Damage Mechanisms and Energy Absorption in Composite Laminates Under Low Velocity Impact Loads

  • V. Lopresto
  • G. Caprino
Part of the Solid Mechanics and Its Applications book series (SMIA, volume 192)


An extensive study of the behaviour of composite laminates subjected to dynamic loads was carried out by the authors many years in order to understand the complex mechanisms of damage initiation and propagation under low velocity impact loads. A review of the main results is hereafter presented.

The problem is that many parameters are involved in an impact and the induced damage is very complex and not always visible. The present research efforts were undertaken to supply semi empirical and analytical models for the prediction of the impact response in terms of load curve, damage, involved energies and forces, independently of the particular laminate, its thickness and stacking sequence, matrix type and content, fibre type and architecture, fibre orientations and impact conditions such as tup and support diameter, load speed.

Experimental tests were carried out on different material systems varying the initial kinetic energy until the complete penetration. This allows the study of the start and propagation of the failure modes. From the load-deflection curves recorded, all the impact parameters involved like first failure and maximum load and energy, absorbed and penetration energy, were obtained. The influence of the thickness and stacking sequence so that the composite system, constrain condition and tup diameter on the impact parameters was evaluated. Destructive and non-destructive techniques were adopted to investigate the failure modes and the observed damage was correlated to the relative energies.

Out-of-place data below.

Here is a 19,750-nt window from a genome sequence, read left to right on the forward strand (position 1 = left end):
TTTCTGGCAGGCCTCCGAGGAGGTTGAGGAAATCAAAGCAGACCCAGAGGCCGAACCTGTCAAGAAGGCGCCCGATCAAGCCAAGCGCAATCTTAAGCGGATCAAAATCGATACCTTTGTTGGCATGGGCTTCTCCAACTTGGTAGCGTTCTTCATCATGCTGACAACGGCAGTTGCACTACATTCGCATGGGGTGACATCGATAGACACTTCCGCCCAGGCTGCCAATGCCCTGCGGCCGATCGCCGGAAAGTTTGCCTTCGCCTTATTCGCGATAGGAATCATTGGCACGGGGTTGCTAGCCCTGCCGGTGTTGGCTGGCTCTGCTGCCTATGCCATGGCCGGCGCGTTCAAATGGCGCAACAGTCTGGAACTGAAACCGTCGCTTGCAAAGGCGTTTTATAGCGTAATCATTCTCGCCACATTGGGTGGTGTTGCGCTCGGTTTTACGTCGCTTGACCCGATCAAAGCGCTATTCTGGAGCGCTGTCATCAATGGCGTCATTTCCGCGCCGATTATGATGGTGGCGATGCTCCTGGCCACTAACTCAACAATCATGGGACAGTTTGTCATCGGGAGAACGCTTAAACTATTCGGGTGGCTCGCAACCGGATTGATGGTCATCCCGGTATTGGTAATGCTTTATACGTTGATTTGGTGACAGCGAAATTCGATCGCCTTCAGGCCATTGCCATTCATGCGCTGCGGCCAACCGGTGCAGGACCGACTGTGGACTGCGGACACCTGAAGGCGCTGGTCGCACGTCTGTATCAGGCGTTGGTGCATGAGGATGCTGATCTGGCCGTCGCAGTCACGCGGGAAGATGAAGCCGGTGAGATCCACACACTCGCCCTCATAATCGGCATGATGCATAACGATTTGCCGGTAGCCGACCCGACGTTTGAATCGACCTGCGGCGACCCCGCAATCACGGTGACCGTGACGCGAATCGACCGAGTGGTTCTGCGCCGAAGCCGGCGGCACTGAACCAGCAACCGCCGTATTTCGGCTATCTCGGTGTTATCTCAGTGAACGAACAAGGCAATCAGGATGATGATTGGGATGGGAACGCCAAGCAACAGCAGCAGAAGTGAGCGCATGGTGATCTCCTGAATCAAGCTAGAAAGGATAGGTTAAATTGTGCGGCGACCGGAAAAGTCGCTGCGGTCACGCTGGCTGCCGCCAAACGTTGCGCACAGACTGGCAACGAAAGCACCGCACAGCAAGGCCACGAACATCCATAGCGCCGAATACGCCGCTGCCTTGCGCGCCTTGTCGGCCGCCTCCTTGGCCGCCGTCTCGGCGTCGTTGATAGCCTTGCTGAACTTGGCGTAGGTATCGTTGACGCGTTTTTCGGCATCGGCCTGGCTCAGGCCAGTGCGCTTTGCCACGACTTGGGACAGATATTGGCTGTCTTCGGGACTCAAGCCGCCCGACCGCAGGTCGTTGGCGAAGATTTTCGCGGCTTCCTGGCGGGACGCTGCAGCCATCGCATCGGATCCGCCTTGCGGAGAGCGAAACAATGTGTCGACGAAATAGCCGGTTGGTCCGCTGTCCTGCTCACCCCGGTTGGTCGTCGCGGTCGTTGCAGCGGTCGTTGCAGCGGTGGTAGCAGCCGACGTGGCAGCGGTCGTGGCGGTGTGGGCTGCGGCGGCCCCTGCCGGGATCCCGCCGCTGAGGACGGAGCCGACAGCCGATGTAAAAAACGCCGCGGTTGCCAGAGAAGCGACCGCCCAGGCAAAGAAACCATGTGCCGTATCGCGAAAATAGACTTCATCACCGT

The analysis highlighted the importance of the penetration energy, Up. An elastic solution available for circular isotropic plates loaded at the centre was modified to model the indentation and applied to the prediction of the load-displacement curve necessary to know the energy that cause the first failure. Interestingly, the force required for damage initiation under form of delamination was found to increase at the increasing of the thickness, t, following a power law whose exponent is very close to 1.5 of the contact law.


Impact Energy Residual Strength Glass Fibre Reinforce Plastic Fibre Failure Laminate Thickness 
These keywords were added by machine and not by the authors. This process is experimental and the keywords may be updated as the learning algorithm improves.


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© Springer Science+Business Media Dordrecht 2013

Authors and Affiliations

  1. 1.Department of Materials and Production EngineeringUniversity of Naples Federico IINaplesItaly

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